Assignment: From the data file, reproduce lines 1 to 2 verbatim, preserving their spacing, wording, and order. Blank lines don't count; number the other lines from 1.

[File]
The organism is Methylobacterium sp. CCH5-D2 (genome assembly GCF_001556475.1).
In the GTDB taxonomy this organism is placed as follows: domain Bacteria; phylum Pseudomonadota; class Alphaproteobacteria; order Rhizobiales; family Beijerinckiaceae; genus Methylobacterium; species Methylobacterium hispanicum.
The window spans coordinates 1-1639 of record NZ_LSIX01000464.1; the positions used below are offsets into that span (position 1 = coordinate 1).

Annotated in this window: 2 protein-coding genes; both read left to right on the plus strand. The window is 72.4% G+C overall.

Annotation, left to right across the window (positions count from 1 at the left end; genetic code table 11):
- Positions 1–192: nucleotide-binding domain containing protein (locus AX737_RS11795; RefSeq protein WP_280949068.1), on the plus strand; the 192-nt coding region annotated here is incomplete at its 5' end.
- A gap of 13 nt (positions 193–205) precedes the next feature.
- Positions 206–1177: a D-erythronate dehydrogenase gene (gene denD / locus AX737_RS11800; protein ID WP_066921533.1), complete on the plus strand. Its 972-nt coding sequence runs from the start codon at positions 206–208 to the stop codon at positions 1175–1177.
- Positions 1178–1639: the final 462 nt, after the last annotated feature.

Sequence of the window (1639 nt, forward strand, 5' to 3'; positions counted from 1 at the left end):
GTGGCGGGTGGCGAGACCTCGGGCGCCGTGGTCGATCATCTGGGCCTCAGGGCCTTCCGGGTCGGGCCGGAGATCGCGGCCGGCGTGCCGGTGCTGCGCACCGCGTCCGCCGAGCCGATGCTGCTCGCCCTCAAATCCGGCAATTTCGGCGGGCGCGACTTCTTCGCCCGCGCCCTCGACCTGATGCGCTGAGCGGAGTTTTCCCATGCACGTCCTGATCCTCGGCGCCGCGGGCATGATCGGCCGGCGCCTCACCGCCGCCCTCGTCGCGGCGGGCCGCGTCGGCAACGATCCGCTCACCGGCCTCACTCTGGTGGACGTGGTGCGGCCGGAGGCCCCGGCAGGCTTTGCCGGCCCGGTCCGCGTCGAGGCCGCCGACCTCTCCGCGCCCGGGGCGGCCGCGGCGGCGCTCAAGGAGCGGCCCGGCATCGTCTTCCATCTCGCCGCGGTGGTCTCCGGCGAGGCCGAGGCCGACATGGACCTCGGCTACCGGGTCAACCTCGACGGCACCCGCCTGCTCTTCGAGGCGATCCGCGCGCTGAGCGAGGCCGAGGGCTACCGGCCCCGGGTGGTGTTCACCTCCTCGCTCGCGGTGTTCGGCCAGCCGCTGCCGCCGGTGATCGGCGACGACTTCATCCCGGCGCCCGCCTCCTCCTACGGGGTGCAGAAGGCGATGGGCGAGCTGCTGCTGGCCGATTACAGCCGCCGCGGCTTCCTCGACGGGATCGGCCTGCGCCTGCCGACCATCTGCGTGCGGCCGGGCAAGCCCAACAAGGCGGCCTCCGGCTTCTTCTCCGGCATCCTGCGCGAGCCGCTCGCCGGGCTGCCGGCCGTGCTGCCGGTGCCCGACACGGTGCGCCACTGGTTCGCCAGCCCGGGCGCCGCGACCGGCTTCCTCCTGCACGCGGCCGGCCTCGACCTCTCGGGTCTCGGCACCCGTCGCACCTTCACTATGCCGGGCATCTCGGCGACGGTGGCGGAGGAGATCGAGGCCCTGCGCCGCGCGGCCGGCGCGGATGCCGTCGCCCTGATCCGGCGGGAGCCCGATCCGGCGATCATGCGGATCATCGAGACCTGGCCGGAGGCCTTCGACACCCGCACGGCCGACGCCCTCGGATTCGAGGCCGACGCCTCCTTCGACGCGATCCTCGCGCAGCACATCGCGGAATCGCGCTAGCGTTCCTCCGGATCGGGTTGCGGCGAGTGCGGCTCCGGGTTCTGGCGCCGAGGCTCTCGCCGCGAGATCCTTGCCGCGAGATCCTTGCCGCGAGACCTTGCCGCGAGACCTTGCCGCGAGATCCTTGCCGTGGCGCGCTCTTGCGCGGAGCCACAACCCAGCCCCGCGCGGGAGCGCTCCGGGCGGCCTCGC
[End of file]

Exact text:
The organism is Methylobacterium sp. CCH5-D2 (genome assembly GCF_001556475.1).
In the GTDB taxonomy this organism is placed as follows: domain Bacteria; phylum Pseudomonadota; class Alphaproteobacteria; order Rhizobiales; family Beijerinckiaceae; genus Methylobacterium; species Methylobacterium hispanicum.